Library and Information Association of New Zealand Aotearoa
Te Rau Herenga O Aotearoa

The PURR Scheme

Professionals Unleashed for Refreshment and Reflection


What is PURR?

Originally, PURR was established by the Regional Staff Development Forum as a programme of short-term visits between Christchurch libraries but now has been extended to all library professionals in the Aoraki region.  The length of the visit should be designed to suit individual and library needs and provide the best opportunity for staff to participate in the scheme.  It is recommended that a visit be for a minimum of 2-3 days but can offer flexibility (at the committee’s discretion) for example, for school librarians who may only be able to take one day at a time. 

Download the PURR poster

Libraries involved with the PURR scheme

All Libraries in the LIANZA Aoraki Region. Placement will depend on the availability of staff at the chosen library to mentor a visiting professional.

Objectives of PURR

  1. To provide participants with the opportunity to observe different ways of doing things
  2. To share best practice
  3. To provide professional and career development for individuals - refreshment, time out
  4. To foster collegiality amongst Christchurch libraries
  5. To demonstrate a proactive approach to professional development within our organisations

Reasons to participate:

  1. To identify different ways of managing a problem/issue
  2. To benefit from other's experience in an area of interest
  3. To re-energise and keep up to date with thinking and developments in a particular area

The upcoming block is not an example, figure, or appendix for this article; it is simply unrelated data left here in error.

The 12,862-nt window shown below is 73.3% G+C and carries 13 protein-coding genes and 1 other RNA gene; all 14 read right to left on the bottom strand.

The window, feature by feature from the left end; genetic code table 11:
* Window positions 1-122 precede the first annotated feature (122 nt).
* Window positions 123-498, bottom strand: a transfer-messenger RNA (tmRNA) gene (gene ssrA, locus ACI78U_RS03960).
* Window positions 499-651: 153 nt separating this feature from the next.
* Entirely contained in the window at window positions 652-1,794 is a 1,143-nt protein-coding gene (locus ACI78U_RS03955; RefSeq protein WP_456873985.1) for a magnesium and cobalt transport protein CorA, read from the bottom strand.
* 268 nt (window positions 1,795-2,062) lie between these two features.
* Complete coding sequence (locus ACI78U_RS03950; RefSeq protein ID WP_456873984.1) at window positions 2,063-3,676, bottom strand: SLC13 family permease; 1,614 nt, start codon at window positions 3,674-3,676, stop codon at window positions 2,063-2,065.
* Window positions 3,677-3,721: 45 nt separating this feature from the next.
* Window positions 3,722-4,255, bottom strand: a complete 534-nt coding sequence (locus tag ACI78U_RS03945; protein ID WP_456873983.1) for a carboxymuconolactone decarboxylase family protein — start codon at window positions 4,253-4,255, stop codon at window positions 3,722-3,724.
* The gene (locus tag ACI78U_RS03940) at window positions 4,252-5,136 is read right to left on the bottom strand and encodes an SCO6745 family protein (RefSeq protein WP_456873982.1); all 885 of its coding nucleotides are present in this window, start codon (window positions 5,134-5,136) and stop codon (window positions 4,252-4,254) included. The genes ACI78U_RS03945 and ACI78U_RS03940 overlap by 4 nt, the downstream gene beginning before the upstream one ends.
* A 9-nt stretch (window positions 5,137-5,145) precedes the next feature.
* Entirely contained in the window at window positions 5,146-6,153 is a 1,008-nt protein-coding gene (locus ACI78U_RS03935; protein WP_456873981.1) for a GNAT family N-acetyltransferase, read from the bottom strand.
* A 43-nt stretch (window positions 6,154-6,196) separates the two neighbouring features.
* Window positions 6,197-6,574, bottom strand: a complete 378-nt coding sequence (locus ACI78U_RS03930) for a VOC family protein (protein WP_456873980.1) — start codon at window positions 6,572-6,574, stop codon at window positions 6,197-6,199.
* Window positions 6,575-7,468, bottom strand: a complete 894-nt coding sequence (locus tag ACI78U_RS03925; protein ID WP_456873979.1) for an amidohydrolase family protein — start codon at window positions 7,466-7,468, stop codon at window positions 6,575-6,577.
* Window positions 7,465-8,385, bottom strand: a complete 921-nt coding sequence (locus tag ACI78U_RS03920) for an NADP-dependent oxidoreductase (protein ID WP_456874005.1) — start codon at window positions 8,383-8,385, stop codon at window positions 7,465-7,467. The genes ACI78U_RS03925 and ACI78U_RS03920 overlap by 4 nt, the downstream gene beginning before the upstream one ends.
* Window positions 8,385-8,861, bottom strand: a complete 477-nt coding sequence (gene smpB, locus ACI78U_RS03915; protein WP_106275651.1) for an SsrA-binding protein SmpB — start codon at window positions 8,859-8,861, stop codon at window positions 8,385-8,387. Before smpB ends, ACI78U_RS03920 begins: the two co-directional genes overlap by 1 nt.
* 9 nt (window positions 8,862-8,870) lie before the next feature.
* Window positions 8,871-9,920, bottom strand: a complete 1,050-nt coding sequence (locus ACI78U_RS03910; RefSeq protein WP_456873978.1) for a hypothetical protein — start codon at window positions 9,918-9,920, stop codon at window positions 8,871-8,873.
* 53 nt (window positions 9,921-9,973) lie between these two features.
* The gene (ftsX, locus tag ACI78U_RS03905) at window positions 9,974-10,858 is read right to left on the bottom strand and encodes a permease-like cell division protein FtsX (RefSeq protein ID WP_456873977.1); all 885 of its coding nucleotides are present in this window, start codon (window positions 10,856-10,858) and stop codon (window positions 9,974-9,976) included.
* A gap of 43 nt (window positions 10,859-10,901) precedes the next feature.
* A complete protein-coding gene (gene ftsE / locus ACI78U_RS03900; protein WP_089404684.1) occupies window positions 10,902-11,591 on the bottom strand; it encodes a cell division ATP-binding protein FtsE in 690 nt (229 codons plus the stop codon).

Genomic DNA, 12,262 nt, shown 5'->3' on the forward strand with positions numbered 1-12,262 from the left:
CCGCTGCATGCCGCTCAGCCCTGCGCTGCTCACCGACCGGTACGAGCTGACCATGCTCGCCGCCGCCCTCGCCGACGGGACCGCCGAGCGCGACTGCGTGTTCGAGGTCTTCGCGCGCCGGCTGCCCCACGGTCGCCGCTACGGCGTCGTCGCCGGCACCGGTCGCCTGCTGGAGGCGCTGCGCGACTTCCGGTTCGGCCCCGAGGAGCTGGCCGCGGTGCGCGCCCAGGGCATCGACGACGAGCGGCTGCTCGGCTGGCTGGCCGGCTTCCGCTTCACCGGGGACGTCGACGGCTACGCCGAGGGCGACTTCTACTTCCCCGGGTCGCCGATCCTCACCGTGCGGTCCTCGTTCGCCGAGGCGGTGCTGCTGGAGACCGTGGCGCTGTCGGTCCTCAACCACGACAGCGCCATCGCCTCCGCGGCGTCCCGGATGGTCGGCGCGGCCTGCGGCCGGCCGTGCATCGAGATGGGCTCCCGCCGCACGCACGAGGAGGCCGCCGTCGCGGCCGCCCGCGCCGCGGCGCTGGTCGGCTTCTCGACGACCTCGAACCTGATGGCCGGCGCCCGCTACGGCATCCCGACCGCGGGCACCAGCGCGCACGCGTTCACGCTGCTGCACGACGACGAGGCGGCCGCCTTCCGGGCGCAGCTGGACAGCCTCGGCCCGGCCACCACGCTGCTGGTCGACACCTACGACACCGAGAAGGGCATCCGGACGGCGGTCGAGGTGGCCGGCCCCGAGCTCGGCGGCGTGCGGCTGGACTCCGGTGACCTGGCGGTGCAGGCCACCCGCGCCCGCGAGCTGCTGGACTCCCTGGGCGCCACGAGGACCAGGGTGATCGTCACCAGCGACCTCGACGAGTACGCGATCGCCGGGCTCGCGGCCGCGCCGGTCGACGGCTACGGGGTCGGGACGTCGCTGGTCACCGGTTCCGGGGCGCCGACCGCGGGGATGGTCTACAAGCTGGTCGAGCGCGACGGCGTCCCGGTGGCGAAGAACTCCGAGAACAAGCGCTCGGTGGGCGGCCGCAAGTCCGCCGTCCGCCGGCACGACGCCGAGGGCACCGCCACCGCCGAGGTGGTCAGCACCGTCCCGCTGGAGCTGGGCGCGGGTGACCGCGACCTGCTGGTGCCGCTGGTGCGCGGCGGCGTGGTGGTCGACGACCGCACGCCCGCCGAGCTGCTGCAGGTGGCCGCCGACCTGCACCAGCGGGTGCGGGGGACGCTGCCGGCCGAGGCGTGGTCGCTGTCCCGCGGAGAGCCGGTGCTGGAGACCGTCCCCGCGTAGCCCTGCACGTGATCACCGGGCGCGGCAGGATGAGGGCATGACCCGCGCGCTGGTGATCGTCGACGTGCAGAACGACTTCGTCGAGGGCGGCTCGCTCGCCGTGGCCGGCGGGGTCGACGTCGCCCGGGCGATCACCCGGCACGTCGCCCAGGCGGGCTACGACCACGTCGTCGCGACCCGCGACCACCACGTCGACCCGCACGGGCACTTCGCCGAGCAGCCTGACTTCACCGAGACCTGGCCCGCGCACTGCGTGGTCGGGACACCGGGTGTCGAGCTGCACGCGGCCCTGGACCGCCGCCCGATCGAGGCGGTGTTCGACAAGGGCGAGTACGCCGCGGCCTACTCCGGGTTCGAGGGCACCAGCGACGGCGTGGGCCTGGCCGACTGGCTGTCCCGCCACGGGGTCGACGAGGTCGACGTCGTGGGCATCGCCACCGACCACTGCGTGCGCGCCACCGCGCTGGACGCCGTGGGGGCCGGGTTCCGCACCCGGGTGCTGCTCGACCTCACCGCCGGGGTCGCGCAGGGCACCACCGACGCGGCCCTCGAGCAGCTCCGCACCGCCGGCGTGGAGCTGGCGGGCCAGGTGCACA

4. It is expected that participants in this programme will focus on a specific task or area of interest during the visit, for example, observing a library's operations
  5. Shadowing a colleague
  6. Working on a project
  7. Undertaking training

Who is eligible to participate?

The programme is open to all employees, although individual organisations may wish to apply restrictions on eligibility from time to time.

Employees submitting applications for participation in this programme must have the approval of their team leader/supervisor.

Conditions of the programme

  1. Participation is by a process of application and selection.
  2. It is expected that libraries will share the role of hosting participants, by accepting at least one participant per year to visit their library. This may result in participants not being able to visit their library of first choice however every effort will be made to match their needs to an appropriate library visit.
  3. Participants continue to be paid by their employing organization.
  4. Any additional financial support is at the discretion of the participant's employing organisation.
  5. Participants are expected to adhere to the working conditions of their hosting library, e.g. late nights, shift work. The employing library undertakes to support individual's participation by providing backup as appropriate.


Applicants complete a written application and submit it to the PURR representative at their library, with their team leader/supervisor's support.

Download the application form


The selection process is conducted by the committee as required.

  1. Criteria for selection
  2. Ability to share learning